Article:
By Sandra Rajendra, Employee Expert
Can I Hire Someone for Free?
Sure! You don’t have to pay someone in some instances if they are doing an internship, on work experience, on trial or a vocational placement (formal work experience as part of a course).
Someone may agree to enter into an unpaid arrangement if they want experience in a job or industry, to volunteer their time to a non-profit organisation or, in some cases, if they are willing to have their skills tested. In the case of volunteering, the individual does not expect to be paid – they can choose when they attend the workplace and what work they will perform.
Sometimes the individual will offer their services to gain experience and, in other circumstances, a business may be approached by an education or training institute – in some cases, employers may offer this option to people wanting experience (internship).
The safest approach to unpaid work is being approached by a training organisation, or you are offering work to someone who’s coursework requires it.
When do you pay someone for work experience?
To determine if you should pay someone you should consider the following points:
- are you directing them to do work for you?
- are you expecting them to work independently?
- do you profit or benefit as a business from the work they are doing?
If you answer yes to any of these questions, then the employee may be entitled to be paid the minimum rate of pay for the type of work they’re doing, along with minimum entitlements.
The Fair Work Act 2009 determines if an unpaid work arrangement is lawful, by determining whether an employment relationship exists. To do this they will look at:
- who benefits most from the relationship – is it the business or the employee?
- did the person assist with the ordinary operation of the business?
- did the business provide direction for the employee to complete a task, or was the employee just an observer?
For example, a business wanted to offer marketing work experience to students undertaking a marketing qualification. The hours were part time and flexible to fit in with the students study schedule. The students would decide when to attend the workplace. The intention was to provide the students with an opportunity to experience real marketing activities by giving them a project to complete during their work experience, which would be discussed and monitored by the Marketing Manager.
Should this be paid?
Considerations that took place to determine if this should be paid were:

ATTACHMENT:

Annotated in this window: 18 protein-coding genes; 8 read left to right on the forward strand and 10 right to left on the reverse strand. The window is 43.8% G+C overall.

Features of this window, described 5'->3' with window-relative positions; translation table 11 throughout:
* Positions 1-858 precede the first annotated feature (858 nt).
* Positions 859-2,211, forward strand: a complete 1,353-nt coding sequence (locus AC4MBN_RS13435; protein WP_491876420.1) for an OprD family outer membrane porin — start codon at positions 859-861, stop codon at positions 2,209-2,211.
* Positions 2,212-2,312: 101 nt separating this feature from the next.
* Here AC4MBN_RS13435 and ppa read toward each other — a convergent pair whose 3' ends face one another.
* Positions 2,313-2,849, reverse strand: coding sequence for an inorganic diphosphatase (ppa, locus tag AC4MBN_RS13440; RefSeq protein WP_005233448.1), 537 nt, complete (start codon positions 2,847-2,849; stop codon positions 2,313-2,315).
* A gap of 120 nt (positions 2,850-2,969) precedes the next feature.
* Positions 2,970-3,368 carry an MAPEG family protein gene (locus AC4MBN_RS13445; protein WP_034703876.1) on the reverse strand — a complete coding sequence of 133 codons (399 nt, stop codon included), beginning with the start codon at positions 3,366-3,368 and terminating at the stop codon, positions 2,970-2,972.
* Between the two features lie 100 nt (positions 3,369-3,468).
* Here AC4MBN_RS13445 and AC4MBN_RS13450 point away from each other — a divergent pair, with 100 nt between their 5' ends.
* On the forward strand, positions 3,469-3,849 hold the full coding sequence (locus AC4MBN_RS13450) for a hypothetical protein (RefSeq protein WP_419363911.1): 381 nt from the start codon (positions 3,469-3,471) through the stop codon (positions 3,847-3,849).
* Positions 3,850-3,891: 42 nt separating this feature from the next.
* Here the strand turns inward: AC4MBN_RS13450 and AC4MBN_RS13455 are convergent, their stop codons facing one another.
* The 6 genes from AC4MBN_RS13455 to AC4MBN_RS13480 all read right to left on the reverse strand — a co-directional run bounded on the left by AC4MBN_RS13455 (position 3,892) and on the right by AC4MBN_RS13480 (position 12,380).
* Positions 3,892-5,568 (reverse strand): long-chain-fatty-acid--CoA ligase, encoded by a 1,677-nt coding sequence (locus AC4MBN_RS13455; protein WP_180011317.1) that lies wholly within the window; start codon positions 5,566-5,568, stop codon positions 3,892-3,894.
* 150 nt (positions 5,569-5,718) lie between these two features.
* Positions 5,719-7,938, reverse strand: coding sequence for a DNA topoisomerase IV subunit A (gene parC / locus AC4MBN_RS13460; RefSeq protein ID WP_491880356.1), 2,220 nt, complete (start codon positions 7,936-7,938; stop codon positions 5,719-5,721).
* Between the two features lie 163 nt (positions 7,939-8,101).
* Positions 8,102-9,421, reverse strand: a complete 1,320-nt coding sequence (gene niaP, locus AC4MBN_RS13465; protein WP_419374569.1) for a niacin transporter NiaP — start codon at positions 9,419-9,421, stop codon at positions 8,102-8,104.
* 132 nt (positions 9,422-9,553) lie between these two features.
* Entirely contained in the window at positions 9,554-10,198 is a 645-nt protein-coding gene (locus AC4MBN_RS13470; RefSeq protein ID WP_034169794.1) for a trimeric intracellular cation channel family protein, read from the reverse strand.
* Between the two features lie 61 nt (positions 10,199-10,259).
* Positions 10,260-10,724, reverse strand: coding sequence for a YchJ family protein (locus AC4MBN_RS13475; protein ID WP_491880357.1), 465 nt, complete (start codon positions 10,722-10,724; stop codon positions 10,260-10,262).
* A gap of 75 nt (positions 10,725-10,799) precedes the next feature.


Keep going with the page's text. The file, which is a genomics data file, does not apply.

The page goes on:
- would the organisation benefit from the projects? Yes, possibly, the information provided may benefit the organisation
- did the students have a pre-requisite to complete this work experience as part of the studies? No, it was something they were willing to do on their own
- would the students be directed on what projects to do or would they choose their own? They would have some flexibility to choose what they wanted to look at within an area directed by the Company
- would the students be required to work set hours? No, there would be flexibility based on the students’ needs
In this instance, although it was an internship and the students would require a lot of support and direction, the work they did may still benefit the organisation and was not a course requirement. Therefore it was determined that it was better to pay the students for their internship under the minimum wage requirements of the relevant Award, as an employment relationship may exist. Other benefits, such as annual and sick leave, were also offered to ensure minimum entitlements under the National Employment Standards, and any applicable Award, were met.
To determine if an employment relationship exists the following should be considered:
- what was the reason for arrangement? Was it only to provide a learning experience, or did the person help with the day to day work of business? Did the person do productive work or were they just learning, training and developing skills? If the person helped with day to day activities or tasks then it could be considered an employment relationship
- the length of the arrangement could make a difference, but even short periods can be considered an employment relationship
- is the work the person doing normally done by someone that would be paid? Does the business normally need this type of work done? The more relevant the work is to the business, it’s more likely to be an employment relationship
As a general rule, it is safer to hire and assess someone whilst they are paid during their probation period, unless it is very clear that it is not an employment relationship.
More information can be found at fairwork.gov.au website.